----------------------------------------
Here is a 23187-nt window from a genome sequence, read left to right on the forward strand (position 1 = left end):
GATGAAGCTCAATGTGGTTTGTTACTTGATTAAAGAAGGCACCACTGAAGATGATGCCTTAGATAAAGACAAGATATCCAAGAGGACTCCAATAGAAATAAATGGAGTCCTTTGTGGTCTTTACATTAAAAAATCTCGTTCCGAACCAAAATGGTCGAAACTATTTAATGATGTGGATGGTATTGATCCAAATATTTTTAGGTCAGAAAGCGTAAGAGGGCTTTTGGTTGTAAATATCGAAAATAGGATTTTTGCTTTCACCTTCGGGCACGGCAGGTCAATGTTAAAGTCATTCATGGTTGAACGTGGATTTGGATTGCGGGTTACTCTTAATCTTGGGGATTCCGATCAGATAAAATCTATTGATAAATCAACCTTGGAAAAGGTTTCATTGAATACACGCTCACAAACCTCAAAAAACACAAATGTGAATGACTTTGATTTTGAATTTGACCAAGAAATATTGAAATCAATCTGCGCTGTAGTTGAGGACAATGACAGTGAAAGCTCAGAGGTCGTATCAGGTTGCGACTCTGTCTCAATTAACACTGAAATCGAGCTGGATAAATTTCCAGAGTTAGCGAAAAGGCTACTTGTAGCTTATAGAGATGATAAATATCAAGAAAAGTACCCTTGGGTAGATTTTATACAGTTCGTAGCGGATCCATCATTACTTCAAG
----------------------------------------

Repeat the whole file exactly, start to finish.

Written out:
Here is a 23187-nt window from a genome sequence, read left to right on the forward strand (position 1 = left end):
GATGAAGCTCAATGTGGTTTGTTACTTGATTAAAGAAGGCACCACTGAAGATGATGCCTTAGATAAAGACAAGATATCCAAGAGGACTCCAATAGAAATAAATGGAGTCCTTTGTGGTCTTTACATTAAAAAATCTCGTTCCGAACCAAAATGGTCGAAACTATTTAATGATGTGGATGGTATTGATCCAAATATTTTTAGGTCAGAAAGCGTAAGAGGGCTTTTGGTTGTAAATATCGAAAATAGGATTTTTGCTTTCACCTTCGGGCACGGCAGGTCAATGTTAAAGTCATTCATGGTTGAACGTGGATTTGGATTGCGGGTTACTCTTAATCTTGGGGATTCCGATCAGATAAAATCTATTGATAAATCAACCTTGGAAAAGGTTTCATTGAATACACGCTCACAAACCTCAAAAAACACAAATGTGAATGACTTTGATTTTGAATTTGACCAAGAAATATTGAAATCAATCTGCGCTGTAGTTGAGGACAATGACAGTGAAAGCTCAGAGGTCGTATCAGGTTGCGACTCTGTCTCAATTAACACTGAAATCGAGCTGGATAAATTTCCAGAGTTAGCGAAAAGGCTACTTGTAGCTTATAGAGATGATAAATATCAAGAAAAGTACCCTTGGGTAGATTTTATACAGTTCGTAGCGGATCCATCATTACTTCAAG